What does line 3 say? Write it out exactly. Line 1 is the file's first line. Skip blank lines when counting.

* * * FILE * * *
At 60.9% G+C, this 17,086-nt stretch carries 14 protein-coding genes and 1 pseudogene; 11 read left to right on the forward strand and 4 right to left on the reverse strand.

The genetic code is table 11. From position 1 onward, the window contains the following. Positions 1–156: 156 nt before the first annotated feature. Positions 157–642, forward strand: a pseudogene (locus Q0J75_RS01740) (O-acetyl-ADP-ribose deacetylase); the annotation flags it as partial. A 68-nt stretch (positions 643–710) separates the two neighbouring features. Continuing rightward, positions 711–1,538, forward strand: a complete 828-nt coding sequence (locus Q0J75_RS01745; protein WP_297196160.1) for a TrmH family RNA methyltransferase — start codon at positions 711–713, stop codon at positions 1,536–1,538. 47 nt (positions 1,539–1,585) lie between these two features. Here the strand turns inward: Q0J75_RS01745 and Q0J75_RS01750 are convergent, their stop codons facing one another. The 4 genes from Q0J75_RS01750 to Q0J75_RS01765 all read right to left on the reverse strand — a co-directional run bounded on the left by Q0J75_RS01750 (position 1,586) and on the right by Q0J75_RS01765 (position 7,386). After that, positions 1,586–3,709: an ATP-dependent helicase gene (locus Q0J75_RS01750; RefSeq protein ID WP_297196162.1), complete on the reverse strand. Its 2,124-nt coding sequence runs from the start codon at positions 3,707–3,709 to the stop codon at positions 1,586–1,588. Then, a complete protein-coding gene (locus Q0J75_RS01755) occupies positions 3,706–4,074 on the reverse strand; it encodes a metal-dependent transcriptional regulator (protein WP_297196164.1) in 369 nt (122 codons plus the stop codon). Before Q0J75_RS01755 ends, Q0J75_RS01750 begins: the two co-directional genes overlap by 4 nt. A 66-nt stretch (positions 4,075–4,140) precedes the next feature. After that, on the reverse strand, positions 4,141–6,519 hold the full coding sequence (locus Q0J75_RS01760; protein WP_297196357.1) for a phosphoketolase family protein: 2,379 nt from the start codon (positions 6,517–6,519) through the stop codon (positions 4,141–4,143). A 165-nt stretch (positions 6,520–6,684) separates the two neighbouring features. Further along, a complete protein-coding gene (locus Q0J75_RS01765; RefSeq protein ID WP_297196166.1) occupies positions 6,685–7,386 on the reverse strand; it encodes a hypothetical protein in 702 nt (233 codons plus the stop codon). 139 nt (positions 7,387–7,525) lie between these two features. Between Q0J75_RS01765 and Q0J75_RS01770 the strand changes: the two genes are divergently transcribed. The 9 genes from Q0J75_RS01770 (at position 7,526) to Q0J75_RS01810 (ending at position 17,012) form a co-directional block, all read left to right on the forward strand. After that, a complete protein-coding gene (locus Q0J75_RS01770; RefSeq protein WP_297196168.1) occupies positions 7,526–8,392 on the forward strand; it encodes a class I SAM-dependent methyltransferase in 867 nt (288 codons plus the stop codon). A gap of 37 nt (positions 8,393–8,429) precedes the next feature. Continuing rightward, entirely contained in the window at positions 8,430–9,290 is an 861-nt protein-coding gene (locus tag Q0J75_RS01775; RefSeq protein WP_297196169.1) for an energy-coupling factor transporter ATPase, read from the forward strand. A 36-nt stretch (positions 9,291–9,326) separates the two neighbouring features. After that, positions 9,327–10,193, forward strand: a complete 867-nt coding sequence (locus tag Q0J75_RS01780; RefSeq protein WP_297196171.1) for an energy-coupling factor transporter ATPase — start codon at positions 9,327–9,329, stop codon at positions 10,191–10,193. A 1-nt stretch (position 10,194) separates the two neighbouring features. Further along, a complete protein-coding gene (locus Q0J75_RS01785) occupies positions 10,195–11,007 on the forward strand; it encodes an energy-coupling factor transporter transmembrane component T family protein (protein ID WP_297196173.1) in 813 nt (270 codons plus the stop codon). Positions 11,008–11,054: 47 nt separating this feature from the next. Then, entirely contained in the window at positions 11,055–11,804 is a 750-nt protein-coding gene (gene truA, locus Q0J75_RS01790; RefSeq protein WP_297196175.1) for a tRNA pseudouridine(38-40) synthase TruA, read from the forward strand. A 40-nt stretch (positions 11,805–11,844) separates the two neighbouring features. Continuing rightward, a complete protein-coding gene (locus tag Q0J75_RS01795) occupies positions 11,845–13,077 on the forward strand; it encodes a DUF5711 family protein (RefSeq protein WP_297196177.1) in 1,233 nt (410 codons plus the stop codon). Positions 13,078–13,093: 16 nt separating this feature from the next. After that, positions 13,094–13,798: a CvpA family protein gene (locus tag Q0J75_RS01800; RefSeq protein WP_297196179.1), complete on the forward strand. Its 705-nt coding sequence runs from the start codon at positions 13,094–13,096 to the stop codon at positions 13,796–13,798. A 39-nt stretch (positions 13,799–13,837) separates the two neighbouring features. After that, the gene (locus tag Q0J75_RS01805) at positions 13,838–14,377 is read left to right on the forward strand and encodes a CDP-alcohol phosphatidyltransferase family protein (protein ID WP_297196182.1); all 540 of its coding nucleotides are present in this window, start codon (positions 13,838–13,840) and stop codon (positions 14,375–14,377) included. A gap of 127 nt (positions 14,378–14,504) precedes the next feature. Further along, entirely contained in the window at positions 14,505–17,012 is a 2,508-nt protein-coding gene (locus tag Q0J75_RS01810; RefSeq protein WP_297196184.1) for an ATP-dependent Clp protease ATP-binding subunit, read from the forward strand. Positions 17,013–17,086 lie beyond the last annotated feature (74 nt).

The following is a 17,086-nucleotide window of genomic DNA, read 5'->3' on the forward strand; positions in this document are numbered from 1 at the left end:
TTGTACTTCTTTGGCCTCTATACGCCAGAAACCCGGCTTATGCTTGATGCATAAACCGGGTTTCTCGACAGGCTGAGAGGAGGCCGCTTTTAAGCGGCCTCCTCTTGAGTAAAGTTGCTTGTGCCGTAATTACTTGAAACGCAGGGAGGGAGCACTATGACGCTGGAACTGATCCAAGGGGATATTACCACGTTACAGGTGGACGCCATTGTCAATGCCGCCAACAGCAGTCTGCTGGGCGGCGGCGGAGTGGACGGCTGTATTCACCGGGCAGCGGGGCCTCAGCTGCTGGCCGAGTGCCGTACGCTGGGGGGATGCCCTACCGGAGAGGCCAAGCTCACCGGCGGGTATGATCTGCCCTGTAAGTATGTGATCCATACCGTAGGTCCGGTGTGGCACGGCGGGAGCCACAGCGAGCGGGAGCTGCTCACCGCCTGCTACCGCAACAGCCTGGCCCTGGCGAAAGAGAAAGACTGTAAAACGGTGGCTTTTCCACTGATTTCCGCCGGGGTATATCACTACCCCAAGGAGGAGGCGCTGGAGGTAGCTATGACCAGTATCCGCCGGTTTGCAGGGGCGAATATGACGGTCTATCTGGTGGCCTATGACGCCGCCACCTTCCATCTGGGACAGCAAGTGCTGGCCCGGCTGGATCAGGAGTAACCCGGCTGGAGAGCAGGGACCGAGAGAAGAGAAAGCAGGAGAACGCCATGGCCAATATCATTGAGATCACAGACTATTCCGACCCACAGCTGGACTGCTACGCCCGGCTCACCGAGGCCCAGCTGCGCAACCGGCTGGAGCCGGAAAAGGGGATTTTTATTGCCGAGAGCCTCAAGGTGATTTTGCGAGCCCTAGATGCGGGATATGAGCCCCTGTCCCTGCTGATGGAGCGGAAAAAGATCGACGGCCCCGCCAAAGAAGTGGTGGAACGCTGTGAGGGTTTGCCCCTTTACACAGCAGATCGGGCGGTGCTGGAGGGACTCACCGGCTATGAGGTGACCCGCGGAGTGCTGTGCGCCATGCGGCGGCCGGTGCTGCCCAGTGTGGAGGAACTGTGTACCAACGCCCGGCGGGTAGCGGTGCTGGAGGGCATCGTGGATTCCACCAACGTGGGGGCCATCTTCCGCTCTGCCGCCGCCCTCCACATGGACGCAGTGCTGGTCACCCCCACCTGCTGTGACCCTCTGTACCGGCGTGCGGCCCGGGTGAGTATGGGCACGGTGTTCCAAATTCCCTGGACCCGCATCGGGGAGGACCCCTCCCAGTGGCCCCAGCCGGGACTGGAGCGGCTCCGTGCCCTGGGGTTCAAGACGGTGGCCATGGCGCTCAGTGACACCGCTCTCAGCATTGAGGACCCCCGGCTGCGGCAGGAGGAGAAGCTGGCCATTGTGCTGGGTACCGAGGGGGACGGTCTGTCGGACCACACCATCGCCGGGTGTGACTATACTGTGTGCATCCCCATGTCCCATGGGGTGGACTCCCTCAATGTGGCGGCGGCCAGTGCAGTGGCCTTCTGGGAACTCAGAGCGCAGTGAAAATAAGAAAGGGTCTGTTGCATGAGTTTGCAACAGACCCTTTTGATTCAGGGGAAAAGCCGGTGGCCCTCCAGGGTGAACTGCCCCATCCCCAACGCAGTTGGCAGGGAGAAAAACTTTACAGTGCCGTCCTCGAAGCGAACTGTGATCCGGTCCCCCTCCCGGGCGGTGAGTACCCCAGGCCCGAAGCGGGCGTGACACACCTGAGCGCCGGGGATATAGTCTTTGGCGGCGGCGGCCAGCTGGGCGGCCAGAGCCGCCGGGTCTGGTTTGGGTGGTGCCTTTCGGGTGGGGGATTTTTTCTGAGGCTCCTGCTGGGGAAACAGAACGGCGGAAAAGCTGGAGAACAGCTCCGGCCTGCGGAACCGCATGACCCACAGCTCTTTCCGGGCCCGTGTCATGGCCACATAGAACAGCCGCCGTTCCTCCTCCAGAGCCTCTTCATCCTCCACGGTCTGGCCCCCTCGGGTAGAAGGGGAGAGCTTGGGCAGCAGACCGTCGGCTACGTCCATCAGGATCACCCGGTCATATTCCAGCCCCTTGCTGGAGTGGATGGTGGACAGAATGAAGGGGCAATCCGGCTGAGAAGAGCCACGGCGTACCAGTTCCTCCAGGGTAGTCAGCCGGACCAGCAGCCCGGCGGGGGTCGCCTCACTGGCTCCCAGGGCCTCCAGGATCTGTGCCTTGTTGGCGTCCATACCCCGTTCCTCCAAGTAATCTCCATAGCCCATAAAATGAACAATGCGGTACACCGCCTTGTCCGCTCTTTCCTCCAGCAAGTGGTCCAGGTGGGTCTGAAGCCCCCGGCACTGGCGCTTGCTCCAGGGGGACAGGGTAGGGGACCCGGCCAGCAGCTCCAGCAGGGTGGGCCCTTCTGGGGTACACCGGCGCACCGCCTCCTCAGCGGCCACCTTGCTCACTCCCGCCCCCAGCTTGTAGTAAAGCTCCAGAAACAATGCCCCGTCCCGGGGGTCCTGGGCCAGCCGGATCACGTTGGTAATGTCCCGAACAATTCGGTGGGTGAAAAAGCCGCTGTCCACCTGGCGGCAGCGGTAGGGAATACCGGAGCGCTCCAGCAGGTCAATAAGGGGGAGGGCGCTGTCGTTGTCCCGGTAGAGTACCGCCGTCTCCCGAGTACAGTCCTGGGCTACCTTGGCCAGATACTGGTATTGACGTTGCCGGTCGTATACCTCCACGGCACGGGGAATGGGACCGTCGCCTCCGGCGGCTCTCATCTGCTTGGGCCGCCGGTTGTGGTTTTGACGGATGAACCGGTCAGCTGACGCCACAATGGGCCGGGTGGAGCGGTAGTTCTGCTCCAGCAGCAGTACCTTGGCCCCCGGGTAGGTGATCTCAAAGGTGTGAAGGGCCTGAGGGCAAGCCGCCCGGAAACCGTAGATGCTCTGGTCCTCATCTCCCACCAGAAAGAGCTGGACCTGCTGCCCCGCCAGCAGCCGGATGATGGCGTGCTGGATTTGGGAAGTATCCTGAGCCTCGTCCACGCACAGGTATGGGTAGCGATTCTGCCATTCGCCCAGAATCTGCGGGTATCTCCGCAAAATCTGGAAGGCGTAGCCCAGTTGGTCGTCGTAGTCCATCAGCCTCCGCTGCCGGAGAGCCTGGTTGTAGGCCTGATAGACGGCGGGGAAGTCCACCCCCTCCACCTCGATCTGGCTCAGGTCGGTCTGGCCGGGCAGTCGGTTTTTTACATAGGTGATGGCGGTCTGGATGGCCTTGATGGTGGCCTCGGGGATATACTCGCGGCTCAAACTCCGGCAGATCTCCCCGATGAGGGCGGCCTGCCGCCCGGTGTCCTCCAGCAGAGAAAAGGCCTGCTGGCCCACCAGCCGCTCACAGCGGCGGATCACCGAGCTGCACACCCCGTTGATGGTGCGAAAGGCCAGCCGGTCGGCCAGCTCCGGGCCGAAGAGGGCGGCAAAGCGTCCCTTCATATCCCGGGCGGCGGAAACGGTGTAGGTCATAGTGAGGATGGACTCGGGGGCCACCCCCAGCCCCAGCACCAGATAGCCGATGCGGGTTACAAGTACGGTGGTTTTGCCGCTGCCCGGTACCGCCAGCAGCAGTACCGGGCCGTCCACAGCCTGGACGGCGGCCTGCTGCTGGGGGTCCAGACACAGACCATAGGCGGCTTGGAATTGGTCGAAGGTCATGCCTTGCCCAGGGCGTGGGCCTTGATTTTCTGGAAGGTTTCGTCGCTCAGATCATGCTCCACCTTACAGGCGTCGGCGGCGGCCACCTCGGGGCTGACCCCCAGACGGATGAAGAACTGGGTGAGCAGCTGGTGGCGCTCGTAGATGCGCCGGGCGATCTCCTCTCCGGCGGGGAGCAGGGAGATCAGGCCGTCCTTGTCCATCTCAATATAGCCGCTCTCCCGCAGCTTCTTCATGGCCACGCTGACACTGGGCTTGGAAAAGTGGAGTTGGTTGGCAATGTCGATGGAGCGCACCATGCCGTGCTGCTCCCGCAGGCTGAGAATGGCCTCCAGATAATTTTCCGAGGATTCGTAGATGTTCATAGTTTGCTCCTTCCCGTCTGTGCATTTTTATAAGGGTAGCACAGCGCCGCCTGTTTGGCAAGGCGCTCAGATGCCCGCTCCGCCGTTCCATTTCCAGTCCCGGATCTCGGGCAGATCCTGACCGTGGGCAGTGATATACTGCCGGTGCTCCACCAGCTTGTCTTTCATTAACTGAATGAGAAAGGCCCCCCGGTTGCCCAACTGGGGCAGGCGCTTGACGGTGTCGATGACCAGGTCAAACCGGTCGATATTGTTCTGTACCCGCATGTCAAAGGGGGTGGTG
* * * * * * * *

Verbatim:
The following is a 17,086-nucleotide window of genomic DNA, read 5'->3' on the forward strand; positions in this document are numbered from 1 at the left end: